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From "Craig R. McClanahan" <>
Subject Re: [beanutils] not finding the setter
Date Wed, 02 Jul 2003 20:21:07 GMT

On Wed, 2 Jul 2003, Kenneth Stout wrote:

> Date: Wed, 2 Jul 2003 12:50:14 -0700
> From: Kenneth Stout <>
> Reply-To: Jakarta Commons Users List <>
> To: Jakarta Commons Users List <>
> Subject: Re: [beanutils] not finding the setter
> I hadn't tried making the base property boolean. But my tests show that a
> boolean works with both a get<PropertyName> and is<PropertyName> specified.
> Its a String based property that will not work. Very interesting.
> So I guess my question for the community would is, should BeanUtils be
> enhanced to handle the is<PropertyName> descriptor that is returned by
> java.beans.Introspector or should it stay conforming to the "letter of the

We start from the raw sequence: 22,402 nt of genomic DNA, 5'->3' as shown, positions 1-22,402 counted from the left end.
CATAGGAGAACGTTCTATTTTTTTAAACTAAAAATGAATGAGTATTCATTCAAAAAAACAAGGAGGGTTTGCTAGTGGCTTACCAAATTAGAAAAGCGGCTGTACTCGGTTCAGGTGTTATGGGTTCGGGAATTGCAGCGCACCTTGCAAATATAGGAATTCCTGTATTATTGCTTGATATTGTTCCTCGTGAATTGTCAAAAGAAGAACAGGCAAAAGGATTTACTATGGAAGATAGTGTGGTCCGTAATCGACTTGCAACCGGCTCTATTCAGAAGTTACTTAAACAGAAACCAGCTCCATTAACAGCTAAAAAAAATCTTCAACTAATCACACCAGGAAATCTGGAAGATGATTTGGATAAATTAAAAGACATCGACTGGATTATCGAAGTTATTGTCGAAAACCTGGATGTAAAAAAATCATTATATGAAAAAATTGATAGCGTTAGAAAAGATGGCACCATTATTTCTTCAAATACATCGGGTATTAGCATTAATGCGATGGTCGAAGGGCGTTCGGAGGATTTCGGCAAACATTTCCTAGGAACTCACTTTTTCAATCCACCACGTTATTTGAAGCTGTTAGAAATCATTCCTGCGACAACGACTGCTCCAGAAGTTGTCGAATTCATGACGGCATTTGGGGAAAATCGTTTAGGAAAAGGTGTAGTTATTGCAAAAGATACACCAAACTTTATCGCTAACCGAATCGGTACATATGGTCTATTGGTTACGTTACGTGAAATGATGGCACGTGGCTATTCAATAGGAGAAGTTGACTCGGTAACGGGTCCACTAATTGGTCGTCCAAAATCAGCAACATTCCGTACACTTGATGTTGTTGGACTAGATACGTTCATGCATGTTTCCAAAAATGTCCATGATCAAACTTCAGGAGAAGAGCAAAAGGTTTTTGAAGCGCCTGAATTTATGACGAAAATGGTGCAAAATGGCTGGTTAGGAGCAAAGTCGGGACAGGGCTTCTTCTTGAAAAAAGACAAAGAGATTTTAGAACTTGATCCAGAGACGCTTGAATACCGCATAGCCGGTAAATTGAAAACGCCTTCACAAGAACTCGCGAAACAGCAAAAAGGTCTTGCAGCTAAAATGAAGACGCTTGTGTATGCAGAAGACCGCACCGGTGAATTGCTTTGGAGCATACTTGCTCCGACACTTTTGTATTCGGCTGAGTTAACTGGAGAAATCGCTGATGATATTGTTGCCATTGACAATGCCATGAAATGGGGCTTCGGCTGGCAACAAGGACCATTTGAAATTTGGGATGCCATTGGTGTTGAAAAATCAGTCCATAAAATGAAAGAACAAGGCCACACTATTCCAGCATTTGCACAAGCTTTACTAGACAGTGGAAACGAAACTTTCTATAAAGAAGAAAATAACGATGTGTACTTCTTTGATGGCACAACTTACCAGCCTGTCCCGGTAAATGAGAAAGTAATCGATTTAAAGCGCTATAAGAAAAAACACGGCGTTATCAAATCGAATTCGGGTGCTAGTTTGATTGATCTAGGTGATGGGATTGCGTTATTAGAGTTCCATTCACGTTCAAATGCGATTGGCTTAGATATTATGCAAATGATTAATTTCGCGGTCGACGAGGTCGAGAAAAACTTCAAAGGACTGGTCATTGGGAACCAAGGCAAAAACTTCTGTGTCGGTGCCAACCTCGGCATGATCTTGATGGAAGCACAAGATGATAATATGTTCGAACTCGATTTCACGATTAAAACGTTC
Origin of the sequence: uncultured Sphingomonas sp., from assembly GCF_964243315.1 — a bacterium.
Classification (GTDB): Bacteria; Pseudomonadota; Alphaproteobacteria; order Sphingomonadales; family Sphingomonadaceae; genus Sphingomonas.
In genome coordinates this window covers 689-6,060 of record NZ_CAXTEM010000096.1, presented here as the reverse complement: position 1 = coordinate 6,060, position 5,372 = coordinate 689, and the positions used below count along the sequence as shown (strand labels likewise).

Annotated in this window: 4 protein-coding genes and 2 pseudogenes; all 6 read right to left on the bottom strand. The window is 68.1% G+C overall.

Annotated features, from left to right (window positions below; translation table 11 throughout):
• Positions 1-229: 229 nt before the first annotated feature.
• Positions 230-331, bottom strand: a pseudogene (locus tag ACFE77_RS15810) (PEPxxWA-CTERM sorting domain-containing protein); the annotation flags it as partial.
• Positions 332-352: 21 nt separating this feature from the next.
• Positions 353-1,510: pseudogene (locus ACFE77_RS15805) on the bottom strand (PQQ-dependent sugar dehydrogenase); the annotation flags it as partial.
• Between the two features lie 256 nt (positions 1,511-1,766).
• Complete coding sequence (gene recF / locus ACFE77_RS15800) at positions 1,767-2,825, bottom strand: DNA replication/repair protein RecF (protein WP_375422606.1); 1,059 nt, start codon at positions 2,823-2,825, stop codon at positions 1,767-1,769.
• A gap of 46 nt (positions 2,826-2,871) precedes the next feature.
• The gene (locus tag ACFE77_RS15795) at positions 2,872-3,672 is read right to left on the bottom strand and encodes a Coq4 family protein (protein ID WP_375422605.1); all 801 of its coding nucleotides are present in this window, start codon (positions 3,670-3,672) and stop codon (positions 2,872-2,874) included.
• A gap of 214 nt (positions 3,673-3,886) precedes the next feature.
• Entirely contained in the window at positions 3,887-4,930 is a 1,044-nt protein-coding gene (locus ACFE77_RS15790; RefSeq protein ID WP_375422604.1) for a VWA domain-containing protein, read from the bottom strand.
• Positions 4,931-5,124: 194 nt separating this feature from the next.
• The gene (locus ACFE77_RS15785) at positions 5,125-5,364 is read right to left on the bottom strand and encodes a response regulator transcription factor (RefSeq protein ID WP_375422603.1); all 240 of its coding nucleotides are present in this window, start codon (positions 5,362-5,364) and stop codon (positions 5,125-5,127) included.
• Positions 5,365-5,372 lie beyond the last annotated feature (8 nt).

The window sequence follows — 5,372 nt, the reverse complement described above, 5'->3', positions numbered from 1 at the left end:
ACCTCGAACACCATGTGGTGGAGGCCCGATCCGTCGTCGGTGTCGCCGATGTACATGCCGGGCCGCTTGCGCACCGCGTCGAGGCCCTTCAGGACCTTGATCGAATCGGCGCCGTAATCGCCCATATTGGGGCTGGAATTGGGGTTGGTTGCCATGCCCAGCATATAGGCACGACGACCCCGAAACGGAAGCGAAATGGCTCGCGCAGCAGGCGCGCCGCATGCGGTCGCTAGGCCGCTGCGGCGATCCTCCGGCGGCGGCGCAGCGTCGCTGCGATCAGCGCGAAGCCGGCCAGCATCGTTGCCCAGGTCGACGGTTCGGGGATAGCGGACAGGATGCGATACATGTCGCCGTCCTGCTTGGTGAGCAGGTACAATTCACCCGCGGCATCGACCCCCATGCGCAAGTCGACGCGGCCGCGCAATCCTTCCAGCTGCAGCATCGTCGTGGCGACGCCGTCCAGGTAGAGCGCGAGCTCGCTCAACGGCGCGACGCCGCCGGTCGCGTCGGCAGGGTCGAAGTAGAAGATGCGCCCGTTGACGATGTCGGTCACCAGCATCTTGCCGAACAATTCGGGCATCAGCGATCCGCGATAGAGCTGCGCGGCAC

> standard"?

The mission of BeanUtils is to provide extended support for JavaBeans.
While there are some things above and beyond plain JavaBeans that are
supported, they are done so in a style that is similar to the way things
work with standard JavaBeans, in order to maximize knowledge transfer and
minimize surprises.

Doing what it sounds like you are suggesting (allowing a String setter and
a boolean getter for the same property name), though, would violate one of
the core characteristics of JavaBeans -- what a "property" is, and how it
is recognized.  Any support for such a thing in BeanUtils would *not* get
reflected into the hundreds of other applications that use standard Java
introspection to acquire property getter and setter information.
Therefore, I think this woud be an exceedingly bad idea, and will -1 a
proposal to implement it.

You should make sure that your JavaBean is really a JavaBean if you expect
BeanUtils to help you utilize it.  One common approach is to use two
different property names in your bean class - something like:

  public boolean isFoo();
  public void setFoo(booean foo);
  public String getFooAsString();
  public void setFooAsString(String fooAsString);

and link the two internally (by doing the appropriate conversions).

Craig McClanahan

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